All images are available as cards and posters.

ALL ARTWORK © DURGA YAEL BERNHARD.
DO NOT USE WITHOUT WRITTEN PERMISSION.

 

OCTOBER 2018

The Road to Masada

acrylic on canvas – 18″x 36″
completed April 2011

This is the only landscape I’ve ever painted entirely from memory.  There was no way to take a night photo as we drove along the base of these cliffs in Israel’s Judean Desert.  We had little over an hour till dawn, and were racing the sunrise, eager to climb the “snake path” to the top of Masada in time to watch the sun rise over the Dead Sea.

We left Jerusalem around 3am on a hot August night, and quickly made our way east and south toward Qumran, near the northern tip of the Dead Sea.  From there the road borders the sea, following the base of a succession of towering mesas.  The road is visible at the bottom of the painting as a narrow purplish ribbon – a two-lane highway which indicates the scale of the land.

My friend drove, while I opened my window, put my seat back and gazed upward at the giant sentinels that towered above me, many stories high, appearing to slide past as if we were on a ship passing great icebergs in the night.  I struggled to grasp the idea that Abraham is believed to have traveled here on foot over three millennia before our rented car came chugging along; that David sought refuge here before he was king; that the shepherds of Qumran grazed their sheep in this desert and drank this night air.  I gazed upward as we drove, and took it all in.  For the painting I knew would take shape, I memorized to the best of my ability every color, every shape, the immense silence, the unfathomable passage of time that manifests in this desert.

At 4:30am it was still dark as we pulled into the Masada national monument parking lot.  The temperature was already over 90 degrees (Fahrenheit).  We made it to the top just as the sun rose over the hills of  Jordan on the far side of the Dead Sea.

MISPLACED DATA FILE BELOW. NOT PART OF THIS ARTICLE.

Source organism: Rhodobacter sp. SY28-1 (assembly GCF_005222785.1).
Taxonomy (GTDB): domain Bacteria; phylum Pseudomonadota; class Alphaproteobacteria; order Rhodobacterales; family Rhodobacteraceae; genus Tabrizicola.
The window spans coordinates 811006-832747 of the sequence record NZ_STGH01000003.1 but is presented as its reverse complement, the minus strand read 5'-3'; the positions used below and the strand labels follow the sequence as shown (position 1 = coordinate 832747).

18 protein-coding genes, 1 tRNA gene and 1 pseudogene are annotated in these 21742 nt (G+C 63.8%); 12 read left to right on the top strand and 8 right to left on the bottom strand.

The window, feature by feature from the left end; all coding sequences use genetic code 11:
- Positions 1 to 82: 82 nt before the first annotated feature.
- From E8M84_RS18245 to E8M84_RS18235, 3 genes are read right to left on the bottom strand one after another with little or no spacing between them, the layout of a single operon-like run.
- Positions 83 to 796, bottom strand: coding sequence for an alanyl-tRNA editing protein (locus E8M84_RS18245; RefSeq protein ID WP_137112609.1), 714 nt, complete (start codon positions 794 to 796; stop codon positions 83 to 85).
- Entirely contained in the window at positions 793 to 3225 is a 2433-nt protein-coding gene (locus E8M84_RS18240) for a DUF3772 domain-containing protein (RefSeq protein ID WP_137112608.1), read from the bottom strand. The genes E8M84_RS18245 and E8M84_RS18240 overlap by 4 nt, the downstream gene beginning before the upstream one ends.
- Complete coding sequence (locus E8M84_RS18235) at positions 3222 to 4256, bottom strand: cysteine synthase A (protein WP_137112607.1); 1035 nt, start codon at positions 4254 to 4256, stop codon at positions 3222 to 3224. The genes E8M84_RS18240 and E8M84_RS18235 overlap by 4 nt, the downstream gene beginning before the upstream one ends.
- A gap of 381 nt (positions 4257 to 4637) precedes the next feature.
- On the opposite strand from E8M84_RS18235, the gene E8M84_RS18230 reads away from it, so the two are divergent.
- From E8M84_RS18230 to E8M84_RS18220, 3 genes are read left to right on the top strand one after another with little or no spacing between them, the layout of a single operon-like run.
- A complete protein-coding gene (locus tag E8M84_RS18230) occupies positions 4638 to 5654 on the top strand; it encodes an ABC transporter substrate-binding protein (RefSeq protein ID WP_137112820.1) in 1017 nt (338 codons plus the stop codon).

This original painting is for sale; please inquire if you’re interested.  All images are available as cards and posters.

ALL ARTWORK © DURGA YAEL BERNHARD.
DO NOT USE WITHOUT WRITTEN PERMISSION.

 

NOVEMBER 2018

Jacob’s Ladder

acrylic & ink on handmade watercolor paper
14″x 24″ – completed March 2017

Two years ago I had the pleasure of tutoring a very special girl for her bat mitzvah.  Her special day fell on the reading of parshah Vayeitzi – the Torah portion that includes the tale of Jacob’s ladder.  As a student of modern dance, Sophia loved the image of angels going up and down a mythic ladder to heaven.  As a girl living in Woodstock, NY, she was also intrigued to learn that Jacob named the place Beit El – Bethel, or house of God – the name of the town where the Woodstock festival took place in 1969 (about an hour’s drive from Woodstock proper).  Sophia composed and performed a dance of Jacob and the angels which was performed as part of her bat mitzvah ceremony.  Sophia donned a beard and played Jacob, accompanied by four girls dressed as angels – all of whom delighted the congregation.

I was very intrigued by this story when I first read it, too, and have long wanted to depict it in a painting.  Brainstorming with Sophia about the ladder for her dance performance, and watching the movements choreographed for the angels, I began to think about my prospective painting in a more focused way.  The vertical format was fairly obvious.  I realized it would have to be large – perhaps taller than any painting I’ve done.  The ladder became fluid and curved in my mind’s eye, and the angels like the moving silhouettes of birds, waving their wings as if swimming up a stream – not a stream of water, but of God’s energy – for Jacob was blessed with God’s presence, protection, and promise of a future for his people.